What have I in common with Jews? I have hardly anything in common with myself, and should stand very quietly in a corner, content that I can breathe.
– Franz Kafka, quoted in Zadie Smith’s Changing My Mind.

I am unsure why, but this excerpt from Kafka’s diary (note: not to be published; not for the public eye) took my breath away.

It is the same with his writing. The last time I tried to read him, I had to put down the book numerous times, to quell the rising unease in me. It puzzles me. His prose (translated from the original German) is simple enough, almost mundane. The structure does take some getting used to but I blame that on an awkwardness that all translated works suffer from. Otherwise, there is no cause for alarm. Only, I do feel alarmed, and frequently, when reading him.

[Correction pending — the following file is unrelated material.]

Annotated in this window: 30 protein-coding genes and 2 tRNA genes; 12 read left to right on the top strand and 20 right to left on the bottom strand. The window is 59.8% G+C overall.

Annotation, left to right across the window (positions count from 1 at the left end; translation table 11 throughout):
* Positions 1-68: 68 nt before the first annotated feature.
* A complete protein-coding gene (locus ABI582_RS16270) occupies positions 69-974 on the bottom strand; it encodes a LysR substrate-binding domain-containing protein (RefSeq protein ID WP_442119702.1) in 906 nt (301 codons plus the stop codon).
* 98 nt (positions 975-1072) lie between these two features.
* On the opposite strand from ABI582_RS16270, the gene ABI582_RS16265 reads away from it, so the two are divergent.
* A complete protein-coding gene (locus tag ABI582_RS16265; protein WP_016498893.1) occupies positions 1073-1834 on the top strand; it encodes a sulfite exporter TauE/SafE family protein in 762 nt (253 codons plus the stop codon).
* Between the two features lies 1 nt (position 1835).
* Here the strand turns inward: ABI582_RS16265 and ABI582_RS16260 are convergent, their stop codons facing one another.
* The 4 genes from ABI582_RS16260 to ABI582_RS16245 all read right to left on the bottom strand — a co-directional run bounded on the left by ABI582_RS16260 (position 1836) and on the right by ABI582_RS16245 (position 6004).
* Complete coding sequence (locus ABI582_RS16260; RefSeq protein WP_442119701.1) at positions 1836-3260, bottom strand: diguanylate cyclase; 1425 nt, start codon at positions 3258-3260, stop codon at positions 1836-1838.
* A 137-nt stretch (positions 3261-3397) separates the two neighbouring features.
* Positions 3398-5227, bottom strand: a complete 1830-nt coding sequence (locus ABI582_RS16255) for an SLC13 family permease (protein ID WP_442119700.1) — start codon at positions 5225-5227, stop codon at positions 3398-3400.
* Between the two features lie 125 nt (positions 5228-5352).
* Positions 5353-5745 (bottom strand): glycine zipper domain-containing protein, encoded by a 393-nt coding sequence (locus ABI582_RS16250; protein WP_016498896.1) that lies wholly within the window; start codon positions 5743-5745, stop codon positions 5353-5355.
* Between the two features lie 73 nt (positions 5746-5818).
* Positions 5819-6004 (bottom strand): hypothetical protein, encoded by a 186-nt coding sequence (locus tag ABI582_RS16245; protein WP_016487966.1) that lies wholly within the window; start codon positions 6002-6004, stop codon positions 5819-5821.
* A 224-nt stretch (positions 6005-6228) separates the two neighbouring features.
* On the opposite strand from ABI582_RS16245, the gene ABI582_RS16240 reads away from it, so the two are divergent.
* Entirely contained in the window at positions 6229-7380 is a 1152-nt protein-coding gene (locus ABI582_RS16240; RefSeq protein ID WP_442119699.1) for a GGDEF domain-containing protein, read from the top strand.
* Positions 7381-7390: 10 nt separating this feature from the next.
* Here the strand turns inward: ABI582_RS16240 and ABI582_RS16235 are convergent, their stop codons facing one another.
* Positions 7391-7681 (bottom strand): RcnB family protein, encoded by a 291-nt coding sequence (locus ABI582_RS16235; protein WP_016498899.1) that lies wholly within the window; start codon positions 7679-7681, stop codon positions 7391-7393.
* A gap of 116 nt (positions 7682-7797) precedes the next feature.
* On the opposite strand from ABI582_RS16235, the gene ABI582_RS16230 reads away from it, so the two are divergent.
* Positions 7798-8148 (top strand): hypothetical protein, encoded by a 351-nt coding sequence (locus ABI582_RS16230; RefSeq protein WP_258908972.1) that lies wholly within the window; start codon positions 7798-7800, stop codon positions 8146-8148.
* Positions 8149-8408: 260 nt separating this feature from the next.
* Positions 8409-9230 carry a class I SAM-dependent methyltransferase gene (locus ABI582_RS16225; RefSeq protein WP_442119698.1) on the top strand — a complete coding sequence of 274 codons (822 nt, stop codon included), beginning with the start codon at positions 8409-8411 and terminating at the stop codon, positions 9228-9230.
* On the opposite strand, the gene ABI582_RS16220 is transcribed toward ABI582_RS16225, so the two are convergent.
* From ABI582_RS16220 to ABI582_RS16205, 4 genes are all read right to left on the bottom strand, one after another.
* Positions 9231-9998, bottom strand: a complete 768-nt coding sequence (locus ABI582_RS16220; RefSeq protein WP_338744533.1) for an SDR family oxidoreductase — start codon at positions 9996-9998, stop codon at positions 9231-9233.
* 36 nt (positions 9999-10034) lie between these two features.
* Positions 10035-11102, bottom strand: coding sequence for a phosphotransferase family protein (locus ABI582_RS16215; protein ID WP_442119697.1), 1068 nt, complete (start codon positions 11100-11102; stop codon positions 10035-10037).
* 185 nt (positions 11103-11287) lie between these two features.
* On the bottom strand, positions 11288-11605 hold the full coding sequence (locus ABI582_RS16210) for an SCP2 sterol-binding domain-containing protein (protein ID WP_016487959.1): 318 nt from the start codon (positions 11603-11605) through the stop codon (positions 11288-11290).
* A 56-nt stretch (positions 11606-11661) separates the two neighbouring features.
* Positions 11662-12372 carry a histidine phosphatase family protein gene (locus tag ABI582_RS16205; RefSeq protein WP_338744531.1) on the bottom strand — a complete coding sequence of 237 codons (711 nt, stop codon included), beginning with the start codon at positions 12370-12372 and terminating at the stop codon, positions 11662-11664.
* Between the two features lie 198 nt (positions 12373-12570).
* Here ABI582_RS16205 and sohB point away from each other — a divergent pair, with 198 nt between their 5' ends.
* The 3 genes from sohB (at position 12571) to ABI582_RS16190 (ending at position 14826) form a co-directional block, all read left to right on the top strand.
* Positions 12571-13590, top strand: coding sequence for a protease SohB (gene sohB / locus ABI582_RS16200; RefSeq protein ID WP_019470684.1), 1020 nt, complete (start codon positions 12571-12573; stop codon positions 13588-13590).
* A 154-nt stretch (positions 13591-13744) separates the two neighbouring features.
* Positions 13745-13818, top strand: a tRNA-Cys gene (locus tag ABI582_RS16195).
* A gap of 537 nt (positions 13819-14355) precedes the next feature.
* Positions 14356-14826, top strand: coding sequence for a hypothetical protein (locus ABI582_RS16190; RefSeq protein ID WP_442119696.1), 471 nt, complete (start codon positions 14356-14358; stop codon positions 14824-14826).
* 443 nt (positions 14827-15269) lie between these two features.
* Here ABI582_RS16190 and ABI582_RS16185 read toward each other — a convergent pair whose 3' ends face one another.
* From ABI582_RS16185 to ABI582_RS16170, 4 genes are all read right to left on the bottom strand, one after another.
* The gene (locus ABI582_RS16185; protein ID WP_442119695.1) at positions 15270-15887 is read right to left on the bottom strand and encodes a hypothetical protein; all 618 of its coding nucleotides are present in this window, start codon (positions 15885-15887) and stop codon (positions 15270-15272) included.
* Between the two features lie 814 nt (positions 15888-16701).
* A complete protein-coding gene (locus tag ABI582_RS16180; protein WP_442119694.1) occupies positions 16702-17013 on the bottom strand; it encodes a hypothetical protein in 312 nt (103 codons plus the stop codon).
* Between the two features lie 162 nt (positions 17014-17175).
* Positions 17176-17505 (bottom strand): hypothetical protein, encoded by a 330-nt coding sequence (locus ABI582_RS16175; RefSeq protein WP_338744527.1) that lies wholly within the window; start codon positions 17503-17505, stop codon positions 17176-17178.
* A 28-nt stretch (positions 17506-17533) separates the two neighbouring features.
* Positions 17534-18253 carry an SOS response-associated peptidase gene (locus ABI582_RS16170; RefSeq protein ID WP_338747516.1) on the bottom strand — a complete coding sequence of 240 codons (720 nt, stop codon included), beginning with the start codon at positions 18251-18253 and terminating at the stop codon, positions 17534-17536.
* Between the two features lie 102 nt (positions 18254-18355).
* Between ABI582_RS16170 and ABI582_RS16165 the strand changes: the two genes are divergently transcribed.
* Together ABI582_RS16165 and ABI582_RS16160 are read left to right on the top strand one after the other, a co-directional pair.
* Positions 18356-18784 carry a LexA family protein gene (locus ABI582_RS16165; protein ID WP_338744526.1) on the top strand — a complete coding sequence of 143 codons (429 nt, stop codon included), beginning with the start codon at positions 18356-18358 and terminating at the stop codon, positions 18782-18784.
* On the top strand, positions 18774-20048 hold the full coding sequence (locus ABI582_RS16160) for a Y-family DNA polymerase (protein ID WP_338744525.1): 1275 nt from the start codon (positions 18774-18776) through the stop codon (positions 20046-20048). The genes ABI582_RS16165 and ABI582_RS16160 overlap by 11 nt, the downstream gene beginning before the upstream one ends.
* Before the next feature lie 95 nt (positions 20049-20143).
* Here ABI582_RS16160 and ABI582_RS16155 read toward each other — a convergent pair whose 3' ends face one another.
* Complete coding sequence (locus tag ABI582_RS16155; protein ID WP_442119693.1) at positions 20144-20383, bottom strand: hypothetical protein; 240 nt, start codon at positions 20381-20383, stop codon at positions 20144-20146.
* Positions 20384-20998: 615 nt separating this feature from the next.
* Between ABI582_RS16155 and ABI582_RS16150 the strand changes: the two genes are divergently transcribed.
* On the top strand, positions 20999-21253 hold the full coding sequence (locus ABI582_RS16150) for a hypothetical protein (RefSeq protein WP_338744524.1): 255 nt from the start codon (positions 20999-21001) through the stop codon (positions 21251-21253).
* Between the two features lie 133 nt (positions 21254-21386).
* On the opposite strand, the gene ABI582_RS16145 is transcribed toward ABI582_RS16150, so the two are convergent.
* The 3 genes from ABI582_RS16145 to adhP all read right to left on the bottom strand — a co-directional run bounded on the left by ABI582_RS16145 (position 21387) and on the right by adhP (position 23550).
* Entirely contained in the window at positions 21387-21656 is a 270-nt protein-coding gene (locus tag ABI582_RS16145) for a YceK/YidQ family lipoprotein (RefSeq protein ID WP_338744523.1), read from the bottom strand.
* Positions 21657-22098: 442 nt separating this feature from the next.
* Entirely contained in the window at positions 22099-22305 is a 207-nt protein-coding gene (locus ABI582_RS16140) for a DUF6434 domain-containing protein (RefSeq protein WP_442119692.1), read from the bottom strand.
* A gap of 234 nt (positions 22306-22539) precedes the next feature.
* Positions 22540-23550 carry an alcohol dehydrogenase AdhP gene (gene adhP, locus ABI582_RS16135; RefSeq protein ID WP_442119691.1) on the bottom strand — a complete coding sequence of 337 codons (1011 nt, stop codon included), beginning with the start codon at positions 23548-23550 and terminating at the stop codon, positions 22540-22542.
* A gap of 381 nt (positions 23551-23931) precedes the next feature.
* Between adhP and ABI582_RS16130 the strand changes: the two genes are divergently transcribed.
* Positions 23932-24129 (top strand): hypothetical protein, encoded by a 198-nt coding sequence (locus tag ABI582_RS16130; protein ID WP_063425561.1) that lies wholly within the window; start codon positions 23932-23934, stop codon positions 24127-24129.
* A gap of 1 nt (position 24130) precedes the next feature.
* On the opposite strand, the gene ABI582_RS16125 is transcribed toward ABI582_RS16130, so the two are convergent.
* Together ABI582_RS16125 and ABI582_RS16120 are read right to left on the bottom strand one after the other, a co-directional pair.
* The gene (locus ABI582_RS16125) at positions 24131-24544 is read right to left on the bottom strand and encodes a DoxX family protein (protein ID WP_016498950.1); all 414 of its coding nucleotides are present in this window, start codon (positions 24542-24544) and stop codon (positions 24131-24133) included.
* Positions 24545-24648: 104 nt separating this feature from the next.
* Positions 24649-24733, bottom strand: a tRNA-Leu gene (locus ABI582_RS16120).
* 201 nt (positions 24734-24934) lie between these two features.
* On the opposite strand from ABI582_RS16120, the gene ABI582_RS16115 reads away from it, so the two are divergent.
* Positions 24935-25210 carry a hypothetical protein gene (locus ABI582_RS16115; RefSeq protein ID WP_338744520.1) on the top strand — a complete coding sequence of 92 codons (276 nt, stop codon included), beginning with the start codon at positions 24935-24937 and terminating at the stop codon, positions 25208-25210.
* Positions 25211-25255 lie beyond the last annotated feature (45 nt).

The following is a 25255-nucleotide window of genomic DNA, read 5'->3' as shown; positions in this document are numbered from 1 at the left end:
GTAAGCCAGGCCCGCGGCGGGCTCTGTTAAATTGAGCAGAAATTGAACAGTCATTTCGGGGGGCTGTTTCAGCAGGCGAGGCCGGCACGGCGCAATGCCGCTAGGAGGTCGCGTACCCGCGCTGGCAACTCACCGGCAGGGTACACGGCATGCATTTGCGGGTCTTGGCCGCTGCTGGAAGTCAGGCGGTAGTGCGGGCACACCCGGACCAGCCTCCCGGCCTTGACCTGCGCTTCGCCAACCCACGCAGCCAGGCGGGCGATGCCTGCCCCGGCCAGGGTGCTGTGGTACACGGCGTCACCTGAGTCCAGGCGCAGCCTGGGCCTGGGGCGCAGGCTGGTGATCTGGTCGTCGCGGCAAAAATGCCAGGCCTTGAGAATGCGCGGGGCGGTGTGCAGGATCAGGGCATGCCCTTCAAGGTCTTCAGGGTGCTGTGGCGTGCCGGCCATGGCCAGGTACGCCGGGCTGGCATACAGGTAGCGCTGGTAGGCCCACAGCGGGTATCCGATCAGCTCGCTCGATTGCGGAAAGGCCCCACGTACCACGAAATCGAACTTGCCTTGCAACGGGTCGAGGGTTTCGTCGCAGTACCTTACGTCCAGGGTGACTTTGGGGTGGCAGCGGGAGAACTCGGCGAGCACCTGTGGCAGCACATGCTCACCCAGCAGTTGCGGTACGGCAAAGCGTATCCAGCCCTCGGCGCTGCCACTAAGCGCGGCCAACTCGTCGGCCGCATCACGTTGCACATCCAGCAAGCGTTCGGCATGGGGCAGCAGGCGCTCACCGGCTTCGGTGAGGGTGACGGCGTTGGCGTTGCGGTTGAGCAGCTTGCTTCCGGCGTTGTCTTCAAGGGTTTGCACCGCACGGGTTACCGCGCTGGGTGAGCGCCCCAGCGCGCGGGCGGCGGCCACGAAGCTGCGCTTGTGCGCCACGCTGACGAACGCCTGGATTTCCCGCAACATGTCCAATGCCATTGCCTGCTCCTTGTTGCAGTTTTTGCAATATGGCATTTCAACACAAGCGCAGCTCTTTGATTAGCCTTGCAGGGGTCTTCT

Perhaps Candy is right – “he makes every creepy, mysterious thing a matter of fact, like its to be expected.”

It is wondrous and horrific at the same time, which is quite a feat, even for a novelist.

Suddenly, it appears to me that this writing business is brutally straight-forward. Either you are Kafka, or you are nothing. It is not being extreme. There is just no room for mediocrity, because there is nothing sadder than mediocre writing.

And I am not Franz Kafka.


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